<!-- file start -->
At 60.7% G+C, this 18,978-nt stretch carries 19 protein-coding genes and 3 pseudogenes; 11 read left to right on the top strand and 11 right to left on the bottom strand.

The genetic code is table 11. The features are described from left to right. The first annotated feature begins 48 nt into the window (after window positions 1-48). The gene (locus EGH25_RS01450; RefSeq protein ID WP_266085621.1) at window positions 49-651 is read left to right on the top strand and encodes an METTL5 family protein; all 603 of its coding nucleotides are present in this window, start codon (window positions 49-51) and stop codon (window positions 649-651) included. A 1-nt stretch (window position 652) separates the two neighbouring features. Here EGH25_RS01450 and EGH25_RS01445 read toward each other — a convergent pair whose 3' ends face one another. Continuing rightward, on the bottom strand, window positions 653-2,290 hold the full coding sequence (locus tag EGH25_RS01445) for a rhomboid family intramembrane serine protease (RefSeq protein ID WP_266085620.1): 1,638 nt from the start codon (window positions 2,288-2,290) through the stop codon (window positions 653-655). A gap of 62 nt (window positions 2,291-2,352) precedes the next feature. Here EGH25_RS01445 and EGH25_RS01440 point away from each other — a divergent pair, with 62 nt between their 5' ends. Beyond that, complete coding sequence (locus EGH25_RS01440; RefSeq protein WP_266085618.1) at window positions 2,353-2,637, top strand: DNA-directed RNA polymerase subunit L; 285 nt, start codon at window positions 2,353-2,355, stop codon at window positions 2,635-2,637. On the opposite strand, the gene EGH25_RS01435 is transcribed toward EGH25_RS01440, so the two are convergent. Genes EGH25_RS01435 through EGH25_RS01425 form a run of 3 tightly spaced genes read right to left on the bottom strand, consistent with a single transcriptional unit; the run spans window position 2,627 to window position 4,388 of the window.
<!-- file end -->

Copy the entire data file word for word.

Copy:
At 60.7% G+C, this 18,978-nt stretch carries 19 protein-coding genes and 3 pseudogenes; 11 read left to right on the top strand and 11 right to left on the bottom strand.

The genetic code is table 11. The features are described from left to right. The first annotated feature begins 48 nt into the window (after window positions 1-48). The gene (locus EGH25_RS01450; RefSeq protein ID WP_266085621.1) at window positions 49-651 is read left to right on the top strand and encodes an METTL5 family protein; all 603 of its coding nucleotides are present in this window, start codon (window positions 49-51) and stop codon (window positions 649-651) included. A 1-nt stretch (window position 652) separates the two neighbouring features. Here EGH25_RS01450 and EGH25_RS01445 read toward each other — a convergent pair whose 3' ends face one another. Continuing rightward, on the bottom strand, window positions 653-2,290 hold the full coding sequence (locus tag EGH25_RS01445) for a rhomboid family intramembrane serine protease (RefSeq protein ID WP_266085620.1): 1,638 nt from the start codon (window positions 2,288-2,290) through the stop codon (window positions 653-655). A gap of 62 nt (window positions 2,291-2,352) precedes the next feature. Here EGH25_RS01445 and EGH25_RS01440 point away from each other — a divergent pair, with 62 nt between their 5' ends. Beyond that, complete coding sequence (locus EGH25_RS01440; RefSeq protein WP_266085618.1) at window positions 2,353-2,637, top strand: DNA-directed RNA polymerase subunit L; 285 nt, start codon at window positions 2,353-2,355, stop codon at window positions 2,635-2,637. On the opposite strand, the gene EGH25_RS01435 is transcribed toward EGH25_RS01440, so the two are convergent. Genes EGH25_RS01435 through EGH25_RS01425 form a run of 3 tightly spaced genes read right to left on the bottom strand, consistent with a single transcriptional unit; the run spans window position 2,627 to window position 4,388 of the window.